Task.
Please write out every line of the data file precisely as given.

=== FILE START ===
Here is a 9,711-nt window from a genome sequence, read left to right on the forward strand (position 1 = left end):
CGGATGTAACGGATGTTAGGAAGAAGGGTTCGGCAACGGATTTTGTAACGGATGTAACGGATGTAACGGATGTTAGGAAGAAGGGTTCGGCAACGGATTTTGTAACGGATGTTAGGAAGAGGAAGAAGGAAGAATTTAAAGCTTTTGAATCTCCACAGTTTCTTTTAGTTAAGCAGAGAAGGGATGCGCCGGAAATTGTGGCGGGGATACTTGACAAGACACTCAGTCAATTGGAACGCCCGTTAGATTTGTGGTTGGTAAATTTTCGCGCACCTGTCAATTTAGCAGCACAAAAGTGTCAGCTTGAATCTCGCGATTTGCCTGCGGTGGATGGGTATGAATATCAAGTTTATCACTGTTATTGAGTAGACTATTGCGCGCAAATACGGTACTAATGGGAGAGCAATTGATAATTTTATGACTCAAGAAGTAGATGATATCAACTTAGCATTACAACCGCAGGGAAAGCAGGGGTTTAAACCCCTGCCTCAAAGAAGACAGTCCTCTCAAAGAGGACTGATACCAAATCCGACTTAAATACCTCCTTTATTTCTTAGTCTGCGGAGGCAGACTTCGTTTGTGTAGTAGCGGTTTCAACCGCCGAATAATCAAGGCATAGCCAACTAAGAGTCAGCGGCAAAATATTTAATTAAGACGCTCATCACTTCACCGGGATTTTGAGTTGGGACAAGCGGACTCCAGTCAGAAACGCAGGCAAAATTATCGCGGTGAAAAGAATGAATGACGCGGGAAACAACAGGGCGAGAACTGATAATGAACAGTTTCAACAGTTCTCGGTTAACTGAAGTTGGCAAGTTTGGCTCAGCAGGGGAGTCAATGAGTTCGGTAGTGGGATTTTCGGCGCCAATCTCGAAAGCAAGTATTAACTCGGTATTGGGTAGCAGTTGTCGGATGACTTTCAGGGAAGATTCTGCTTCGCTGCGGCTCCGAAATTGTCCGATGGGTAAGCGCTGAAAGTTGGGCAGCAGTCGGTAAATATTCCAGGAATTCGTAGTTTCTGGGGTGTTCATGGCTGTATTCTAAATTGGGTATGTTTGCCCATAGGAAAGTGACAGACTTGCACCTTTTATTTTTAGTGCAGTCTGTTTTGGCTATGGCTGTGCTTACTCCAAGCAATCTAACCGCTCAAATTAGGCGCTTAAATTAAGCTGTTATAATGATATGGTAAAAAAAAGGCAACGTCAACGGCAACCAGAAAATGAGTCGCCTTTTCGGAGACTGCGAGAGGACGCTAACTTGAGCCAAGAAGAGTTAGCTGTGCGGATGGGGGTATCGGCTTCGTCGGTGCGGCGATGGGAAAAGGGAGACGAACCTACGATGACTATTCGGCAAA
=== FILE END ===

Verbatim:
Here is a 9,711-nt window from a genome sequence, read left to right on the forward strand (position 1 = left end):
CGGATGTAACGGATGTTAGGAAGAAGGGTTCGGCAACGGATTTTGTAACGGATGTAACGGATGTAACGGATGTTAGGAAGAAGGGTTCGGCAACGGATTTTGTAACGGATGTTAGGAAGAGGAAGAAGGAAGAATTTAAAGCTTTTGAATCTCCACAGTTTCTTTTAGTTAAGCAGAGAAGGGATGCGCCGGAAATTGTGGCGGGGATACTTGACAAGACACTCAGTCAATTGGAACGCCCGTTAGATTTGTGGTTGGTAAATTTTCGCGCACCTGTCAATTTAGCAGCACAAAAGTGTCAGCTTGAATCTCGCGATTTGCCTGCGGTGGATGGGTATGAATATCAAGTTTATCACTGTTATTGAGTAGACTATTGCGCGCAAATACGGTACTAATGGGAGAGCAATTGATAATTTTATGACTCAAGAAGTAGATGATATCAACTTAGCATTACAACCGCAGGGAAAGCAGGGGTTTAAACCCCTGCCTCAAAGAAGACAGTCCTCTCAAAGAGGACTGATACCAAATCCGACTTAAATACCTCCTTTATTTCTTAGTCTGCGGAGGCAGACTTCGTTTGTGTAGTAGCGGTTTCAACCGCCGAATAATCAAGGCATAGCCAACTAAGAGTCAGCGGCAAAATATTTAATTAAGACGCTCATCACTTCACCGGGATTTTGAGTTGGGACAAGCGGACTCCAGTCAGAAACGCAGGCAAAATTATCGCGGTGAAAAGAATGAATGACGCGGGAAACAACAGGGCGAGAACTGATAATGAACAGTTTCAACAGTTCTCGGTTAACTGAAGTTGGCAAGTTTGGCTCAGCAGGGGAGTCAATGAGTTCGGTAGTGGGATTTTCGGCGCCAATCTCGAAAGCAAGTATTAACTCGGTATTGGGTAGCAGTTGTCGGATGACTTTCAGGGAAGATTCTGCTTCGCTGCGGCTCCGAAATTGTCCGATGGGTAAGCGCTGAAAGTTGGGCAGCAGTCGGTAAATATTCCAGGAATTCGTAGTTTCTGGGGTGTTCATGGCTGTATTCTAAATTGGGTATGTTTGCCCATAGGAAAGTGACAGACTTGCACCTTTTATTTTTAGTGCAGTCTGTTTTGGCTATGGCTGTGCTTACTCCAAGCAATCTAACCGCTCAAATTAGGCGCTTAAATTAAGCTGTTATAATGATATGGTAAAAAAAAGGCAACGTCAACGGCAACCAGAAAATGAGTCGCCTTTTCGGAGACTGCGAGAGGACGCTAACTTGAGCCAAGAAGAGTTAGCTGTGCGGATGGGGGTATCGGCTTCGTCGGTGCGGCGATGGGAAAAGGGAGACGAACCTACGATGACTATTCGGCAAA